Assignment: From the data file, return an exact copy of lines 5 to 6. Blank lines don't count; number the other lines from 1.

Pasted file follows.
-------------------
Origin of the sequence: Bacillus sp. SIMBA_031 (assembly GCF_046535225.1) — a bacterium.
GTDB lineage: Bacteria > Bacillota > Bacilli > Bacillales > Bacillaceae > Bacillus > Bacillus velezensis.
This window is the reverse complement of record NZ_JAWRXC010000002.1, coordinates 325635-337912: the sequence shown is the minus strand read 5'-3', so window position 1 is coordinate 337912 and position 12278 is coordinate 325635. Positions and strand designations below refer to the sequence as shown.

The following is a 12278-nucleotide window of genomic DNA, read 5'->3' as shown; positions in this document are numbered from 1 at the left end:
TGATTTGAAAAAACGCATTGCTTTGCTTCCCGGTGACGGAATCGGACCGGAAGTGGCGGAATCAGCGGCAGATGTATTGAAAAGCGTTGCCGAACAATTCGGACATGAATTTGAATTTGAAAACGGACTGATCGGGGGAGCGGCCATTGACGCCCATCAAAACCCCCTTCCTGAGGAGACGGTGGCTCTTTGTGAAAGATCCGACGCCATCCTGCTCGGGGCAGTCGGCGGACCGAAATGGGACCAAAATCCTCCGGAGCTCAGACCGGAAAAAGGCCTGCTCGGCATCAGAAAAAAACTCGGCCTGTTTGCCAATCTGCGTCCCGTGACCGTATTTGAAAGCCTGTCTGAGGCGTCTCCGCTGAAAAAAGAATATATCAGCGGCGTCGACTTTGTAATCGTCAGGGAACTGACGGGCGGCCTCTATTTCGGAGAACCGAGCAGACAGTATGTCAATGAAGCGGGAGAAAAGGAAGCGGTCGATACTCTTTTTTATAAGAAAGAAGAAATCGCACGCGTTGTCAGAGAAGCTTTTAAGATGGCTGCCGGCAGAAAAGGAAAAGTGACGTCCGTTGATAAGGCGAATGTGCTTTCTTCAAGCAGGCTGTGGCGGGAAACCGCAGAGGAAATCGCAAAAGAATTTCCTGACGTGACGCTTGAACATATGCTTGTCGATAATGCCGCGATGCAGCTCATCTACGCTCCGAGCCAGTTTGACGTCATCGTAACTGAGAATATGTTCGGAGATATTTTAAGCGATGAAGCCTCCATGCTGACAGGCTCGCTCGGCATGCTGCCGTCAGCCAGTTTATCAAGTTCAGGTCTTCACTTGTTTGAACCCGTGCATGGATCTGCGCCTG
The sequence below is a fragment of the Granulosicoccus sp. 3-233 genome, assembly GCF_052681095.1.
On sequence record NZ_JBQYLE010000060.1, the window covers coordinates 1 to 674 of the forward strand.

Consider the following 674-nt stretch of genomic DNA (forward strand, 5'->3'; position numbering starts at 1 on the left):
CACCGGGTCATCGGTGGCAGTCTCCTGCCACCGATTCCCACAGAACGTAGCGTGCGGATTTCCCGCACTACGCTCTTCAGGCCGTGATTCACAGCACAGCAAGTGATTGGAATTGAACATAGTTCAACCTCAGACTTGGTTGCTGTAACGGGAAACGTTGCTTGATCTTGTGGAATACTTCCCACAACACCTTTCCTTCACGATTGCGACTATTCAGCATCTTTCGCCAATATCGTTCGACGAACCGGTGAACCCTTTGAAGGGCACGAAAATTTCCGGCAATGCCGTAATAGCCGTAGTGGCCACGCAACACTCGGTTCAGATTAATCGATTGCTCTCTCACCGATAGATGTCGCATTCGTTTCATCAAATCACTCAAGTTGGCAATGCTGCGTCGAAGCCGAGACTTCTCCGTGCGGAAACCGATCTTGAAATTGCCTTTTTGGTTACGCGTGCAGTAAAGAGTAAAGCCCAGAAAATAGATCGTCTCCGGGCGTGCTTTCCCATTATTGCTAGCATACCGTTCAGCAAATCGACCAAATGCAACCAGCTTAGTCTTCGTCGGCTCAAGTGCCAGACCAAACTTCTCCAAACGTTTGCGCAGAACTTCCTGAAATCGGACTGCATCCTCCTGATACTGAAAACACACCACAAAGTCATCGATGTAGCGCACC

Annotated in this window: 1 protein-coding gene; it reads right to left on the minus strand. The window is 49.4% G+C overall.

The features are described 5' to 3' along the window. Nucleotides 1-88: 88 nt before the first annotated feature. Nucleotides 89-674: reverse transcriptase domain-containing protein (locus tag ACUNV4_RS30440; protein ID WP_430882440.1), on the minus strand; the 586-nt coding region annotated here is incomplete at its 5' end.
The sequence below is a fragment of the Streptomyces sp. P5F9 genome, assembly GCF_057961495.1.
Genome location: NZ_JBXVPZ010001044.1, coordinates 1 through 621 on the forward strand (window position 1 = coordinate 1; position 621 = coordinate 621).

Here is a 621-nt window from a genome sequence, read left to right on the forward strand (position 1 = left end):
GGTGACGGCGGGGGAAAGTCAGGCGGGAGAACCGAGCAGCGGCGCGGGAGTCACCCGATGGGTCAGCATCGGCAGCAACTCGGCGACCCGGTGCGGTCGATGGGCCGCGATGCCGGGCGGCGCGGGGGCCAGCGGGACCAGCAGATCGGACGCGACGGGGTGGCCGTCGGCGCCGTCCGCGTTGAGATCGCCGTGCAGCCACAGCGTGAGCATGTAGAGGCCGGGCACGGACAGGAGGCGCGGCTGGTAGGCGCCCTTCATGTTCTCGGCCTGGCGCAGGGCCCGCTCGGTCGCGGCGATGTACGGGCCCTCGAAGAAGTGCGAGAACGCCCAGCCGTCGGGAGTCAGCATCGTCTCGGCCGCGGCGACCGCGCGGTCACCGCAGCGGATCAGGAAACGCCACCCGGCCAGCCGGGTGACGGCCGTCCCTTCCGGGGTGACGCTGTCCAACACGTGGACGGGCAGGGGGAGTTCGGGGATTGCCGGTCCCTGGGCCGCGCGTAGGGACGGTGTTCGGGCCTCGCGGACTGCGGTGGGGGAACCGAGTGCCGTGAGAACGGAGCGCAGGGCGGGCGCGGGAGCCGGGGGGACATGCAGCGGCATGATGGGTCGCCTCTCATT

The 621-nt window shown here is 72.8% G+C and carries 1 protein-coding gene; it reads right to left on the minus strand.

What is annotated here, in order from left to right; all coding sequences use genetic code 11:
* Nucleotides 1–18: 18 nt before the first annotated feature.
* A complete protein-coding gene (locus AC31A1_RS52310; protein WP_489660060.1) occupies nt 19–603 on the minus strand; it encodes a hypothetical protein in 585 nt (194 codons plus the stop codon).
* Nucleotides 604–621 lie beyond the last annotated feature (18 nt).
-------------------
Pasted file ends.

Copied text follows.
TGATTTGAAAAAACGCATTGCTTTGCTTCCCGGTGACGGAATCGGACCGGAAGTGGCGGAATCAGCGGCAGATGTATTGAAAAGCGTTGCCGAACAATTCGGACATGAATTTGAATTTGAAAACGGACTGATCGGGGGAGCGGCCATTGACGCCCATCAAAACCCCCTTCCTGAGGAGACGGTGGCTCTTTGTGAAAGATCCGACGCCATCCTGCTCGGGGCAGTCGGCGGACCGAAATGGGACCAAAATCCTCCGGAGCTCAGACCGGAAAAAGGCCTGCTCGGCATCAGAAAAAAACTCGGCCTGTTTGCCAATCTGCGTCCCGTGACCGTATTTGAAAGCCTGTCTGAGGCGTCTCCGCTGAAAAAAGAATATATCAGCGGCGTCGACTTTGTAATCGTCAGGGAACTGACGGGCGGCCTCTATTTCGGAGAACCGAGCAGACAGTATGTCAATGAAGCGGGAGAAAAGGAAGCGGTCGATACTCTTTTTTATAAGAAAGAAGAAATCGCACGCGTTGTCAGAGAAGCTTTTAAGATGGCTGCCGGCAGAAAAGGAAAAGTGACGTCCGTTGATAAGGCGAATGTGCTTTCTTCAAGCAGGCTGTGGCGGGAAACCGCAGAGGAAATCGCAAAAGAATTTCCTGACGTGACGCTTGAACATATGCTTGTCGATAATGCCGCGATGCAGCTCATCTACGCTCCGAGCCAGTTTGACGTCATCGTAACTGAGAATATGTTCGGAGATATTTTAAGCGATGAAGCCTCCATGCTGACAGGCTCGCTCGGCATGCTGCCGTCAGCCAGTTTATCAAGTTCAGGTCTTCACTTGTTTGAACCCGTGCATGGATCTGCGCCTG
The sequence below is a fragment of the Granulosicoccus sp. 3-233 genome, assembly GCF_052681095.1.